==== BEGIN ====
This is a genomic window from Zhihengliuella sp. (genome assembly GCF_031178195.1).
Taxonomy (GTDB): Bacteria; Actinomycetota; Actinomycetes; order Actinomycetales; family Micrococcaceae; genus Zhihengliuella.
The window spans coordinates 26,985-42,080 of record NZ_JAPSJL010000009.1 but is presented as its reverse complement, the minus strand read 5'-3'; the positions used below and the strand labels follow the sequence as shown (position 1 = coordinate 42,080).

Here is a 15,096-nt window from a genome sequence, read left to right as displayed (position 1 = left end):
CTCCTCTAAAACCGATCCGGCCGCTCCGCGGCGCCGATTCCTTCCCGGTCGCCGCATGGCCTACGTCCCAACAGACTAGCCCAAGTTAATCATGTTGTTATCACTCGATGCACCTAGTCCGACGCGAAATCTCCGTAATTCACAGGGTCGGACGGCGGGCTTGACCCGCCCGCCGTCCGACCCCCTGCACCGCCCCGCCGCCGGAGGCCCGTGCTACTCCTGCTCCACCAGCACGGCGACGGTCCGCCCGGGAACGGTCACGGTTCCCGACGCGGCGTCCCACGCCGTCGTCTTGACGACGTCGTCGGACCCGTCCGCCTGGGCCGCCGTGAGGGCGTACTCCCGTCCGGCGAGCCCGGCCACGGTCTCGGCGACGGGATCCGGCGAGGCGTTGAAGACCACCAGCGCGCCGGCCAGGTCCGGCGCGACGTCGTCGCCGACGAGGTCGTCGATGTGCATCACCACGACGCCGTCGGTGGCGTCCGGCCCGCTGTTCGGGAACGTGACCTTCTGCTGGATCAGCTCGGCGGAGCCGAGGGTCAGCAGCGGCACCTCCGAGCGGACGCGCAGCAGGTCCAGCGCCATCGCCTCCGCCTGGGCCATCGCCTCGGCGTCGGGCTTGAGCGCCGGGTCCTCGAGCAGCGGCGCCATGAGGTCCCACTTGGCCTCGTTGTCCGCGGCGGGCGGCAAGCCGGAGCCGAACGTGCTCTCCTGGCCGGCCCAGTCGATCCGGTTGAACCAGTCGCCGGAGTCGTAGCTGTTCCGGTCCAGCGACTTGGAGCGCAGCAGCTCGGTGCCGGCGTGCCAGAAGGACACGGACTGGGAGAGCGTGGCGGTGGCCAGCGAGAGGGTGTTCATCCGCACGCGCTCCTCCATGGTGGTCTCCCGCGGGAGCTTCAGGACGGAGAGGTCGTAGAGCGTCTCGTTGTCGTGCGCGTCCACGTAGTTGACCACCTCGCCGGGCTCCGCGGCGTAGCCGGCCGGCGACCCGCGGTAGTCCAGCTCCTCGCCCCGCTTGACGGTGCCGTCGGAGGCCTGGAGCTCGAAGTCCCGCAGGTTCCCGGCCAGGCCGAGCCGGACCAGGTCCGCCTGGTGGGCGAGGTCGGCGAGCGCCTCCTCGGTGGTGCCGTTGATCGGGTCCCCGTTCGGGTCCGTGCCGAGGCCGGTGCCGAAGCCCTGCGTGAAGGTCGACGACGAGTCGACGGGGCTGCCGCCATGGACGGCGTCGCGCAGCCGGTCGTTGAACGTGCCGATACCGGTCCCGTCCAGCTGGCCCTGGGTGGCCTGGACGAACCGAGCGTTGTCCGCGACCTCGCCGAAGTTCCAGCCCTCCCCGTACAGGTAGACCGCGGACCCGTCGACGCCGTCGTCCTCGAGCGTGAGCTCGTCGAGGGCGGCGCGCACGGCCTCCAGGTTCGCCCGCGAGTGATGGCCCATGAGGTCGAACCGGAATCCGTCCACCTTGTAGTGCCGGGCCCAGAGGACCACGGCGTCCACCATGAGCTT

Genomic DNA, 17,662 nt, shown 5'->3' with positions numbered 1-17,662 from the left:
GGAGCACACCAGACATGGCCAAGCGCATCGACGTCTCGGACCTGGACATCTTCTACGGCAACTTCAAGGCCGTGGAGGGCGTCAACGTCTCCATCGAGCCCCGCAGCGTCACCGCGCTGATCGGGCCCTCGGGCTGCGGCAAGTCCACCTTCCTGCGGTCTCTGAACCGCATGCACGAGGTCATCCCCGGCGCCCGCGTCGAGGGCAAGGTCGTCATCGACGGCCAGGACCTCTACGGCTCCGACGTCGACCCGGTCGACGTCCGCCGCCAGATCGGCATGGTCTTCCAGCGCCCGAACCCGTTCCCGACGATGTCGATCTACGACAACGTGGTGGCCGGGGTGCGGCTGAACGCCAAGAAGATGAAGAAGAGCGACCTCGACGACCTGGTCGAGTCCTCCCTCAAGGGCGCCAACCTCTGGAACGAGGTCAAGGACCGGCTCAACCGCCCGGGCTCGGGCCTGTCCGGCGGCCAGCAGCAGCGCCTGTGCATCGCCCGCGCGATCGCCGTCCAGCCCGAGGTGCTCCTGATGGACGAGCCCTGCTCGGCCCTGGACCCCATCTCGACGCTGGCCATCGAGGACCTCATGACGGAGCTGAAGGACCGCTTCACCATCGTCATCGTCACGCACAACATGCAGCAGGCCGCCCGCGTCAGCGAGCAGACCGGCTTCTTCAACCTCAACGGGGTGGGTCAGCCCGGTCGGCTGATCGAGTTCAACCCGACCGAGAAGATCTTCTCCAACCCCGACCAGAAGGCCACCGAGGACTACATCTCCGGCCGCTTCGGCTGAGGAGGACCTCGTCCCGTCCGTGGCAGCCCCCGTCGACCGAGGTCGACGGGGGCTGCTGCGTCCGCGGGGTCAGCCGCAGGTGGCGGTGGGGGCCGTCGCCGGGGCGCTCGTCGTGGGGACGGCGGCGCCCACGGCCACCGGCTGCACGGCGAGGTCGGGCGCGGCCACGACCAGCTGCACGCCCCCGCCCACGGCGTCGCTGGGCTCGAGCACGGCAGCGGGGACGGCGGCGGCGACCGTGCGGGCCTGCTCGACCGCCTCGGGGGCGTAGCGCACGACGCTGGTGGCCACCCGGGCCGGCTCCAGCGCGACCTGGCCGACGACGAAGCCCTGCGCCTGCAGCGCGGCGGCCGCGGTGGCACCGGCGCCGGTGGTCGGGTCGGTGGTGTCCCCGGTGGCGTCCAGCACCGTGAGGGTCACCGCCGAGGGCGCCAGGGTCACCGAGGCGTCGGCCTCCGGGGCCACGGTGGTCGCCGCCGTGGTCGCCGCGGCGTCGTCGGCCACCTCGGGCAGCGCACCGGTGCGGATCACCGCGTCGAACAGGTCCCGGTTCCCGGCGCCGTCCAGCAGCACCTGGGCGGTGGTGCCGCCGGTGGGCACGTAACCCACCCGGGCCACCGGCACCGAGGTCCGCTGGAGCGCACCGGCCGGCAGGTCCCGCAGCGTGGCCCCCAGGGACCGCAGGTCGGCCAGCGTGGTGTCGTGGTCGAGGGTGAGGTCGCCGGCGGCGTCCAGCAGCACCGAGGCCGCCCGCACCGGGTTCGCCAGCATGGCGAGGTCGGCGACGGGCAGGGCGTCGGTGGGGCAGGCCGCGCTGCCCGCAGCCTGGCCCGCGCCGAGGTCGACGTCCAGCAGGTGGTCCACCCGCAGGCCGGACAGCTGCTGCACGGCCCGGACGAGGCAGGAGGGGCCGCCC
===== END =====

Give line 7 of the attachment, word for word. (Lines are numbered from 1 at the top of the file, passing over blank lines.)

GGAGCACACCAGACATGGCCAAGCGCATCGACGTCTCGGACCTGGACATCTTCTACGGCAACTTCAAGGCCGTGGAGGGCGTCAACGTCTCCATCGAGCCCCGCAGCGTCACCGCGCTGATCGGGCCCTCGGGCTGCGGCAAGTCCACCTTCCTGCGGTCTCTGAACCGCATGCACGAGGTCATCCCCGGCGCCCGCGTCGAGGGCAAGGTCGTCATCGACGGCCAGGACCTCTACGGCTCCGACGTCGACCCGGTCGACGTCCGCCGCCAGATCGGCATGGTCTTCCAGCGCCCGAACCCGTTCCCGACGATGTCGATCTACGACAACGTGGTGGCCGGGGTGCGGCTGAACGCCAAGAAGATGAAGAAGAGCGACCTCGACGACCTGGTCGAGTCCTCCCTCAAGGGCGCCAACCTCTGGAACGAGGTCAAGGACCGGCTCAACCGCCCGGGCTCGGGCCTGTCCGGCGGCCAGCAGCAGCGCCTGTGCATCGCCCGCGCGATCGCCGTCCAGCCCGAGGTGCTCCTGATGGACGAGCCCTGCTCGGCCCTGGACCCCATCTCGACGCTGGCCATCGAGGACCTCATGACGGAGCTGAAGGACCGCTTCACCATCGTCATCGTCACGCACAACATGCAGCAGGCCGCCCGCGTCAGCGAGCAGACCGGCTTCTTCAACCTCAACGGGGTGGGTCAGCCCGGTCGGCTGATCGAGTTCAACCCGACCGAGAAGATCTTCTCCAACCCCGACCAGAAGGCCACCGAGGACTACATCTCCGGCCGCTTCGGCTGAGGAGGACCTCGTCCCGTCCGTGGCAGCCCCCGTCGACCGAGGTCGACGGGGGCTGCTGCGTCCGCGGGGTCAGCCGCAGGTGGCGGTGGGGGCCGTCGCCGGGGCGCTCGTCGTGGGGACGGCGGCGCCCACGGCCACCGGCTGCACGGCGAGGTCGGGCGCGGCCACGACCAGCTGCACGCCCCCGCCCACGGCGTCGCTGGGCTCGAGCACGGCAGCGGGGACGGCGGCGGCGACCGTGCGGGCCTGCTCGACCGCCTCGGGGGCGTAGCGCACGACGCTGGTGGCCACCCGGGCCGGCTCCAGCGCGACCTGGCCGACGACGAAGCCCTGCGCCTGCAGCGCGGCGGCCGCGGTGGCACCGGCGCCGGTGGTCGGGTCGGTGGTGTCCCCGGTGGCGTCCAGCACCGTGAGGGTCACCGCCGAGGGCGCCAGGGTCACCGAGGCGTCGGCCTCCGGGGCCACGGTGGTCGCCGCCGTGGTCGCCGCGGCGTCGTCGGCCACCTCGGGCAGCGCACCGGTGCGGATCACCGCGTCGAACAGGTCCCGGTTCCCGGCGCCGTCCAGCAGCACCTGGGCGGTGGTGCCGCCGGTGGGCACGTAACCCACCCGGGCCACCGGCACCGAGGTCCGCTGGAGCGCACCGGCCGGCAGGTCCCGCAGCGTGGCCCCCAGGGACCGCAGGTCGGCCAGCGTGGTGTCGTGGTCGAGGGTGAGGTCGCCGGCGGCGTCCAGCAGCACCGAGGCCGCCCGCACCGGGTTCGCCAGCATGGCGAGGTCGGCGACGGGCAGGGCGTCGGTGGGGCAGGCCGCGCTGCCCGCAGCCTGGCCCGCGCCGAGGTCGACGTCCAGCAGGTGGTCCACCCGCAGGCCGGACAGCTGCTGCACGGCCCGGACGAGGCAGGAGGGGCCGCCC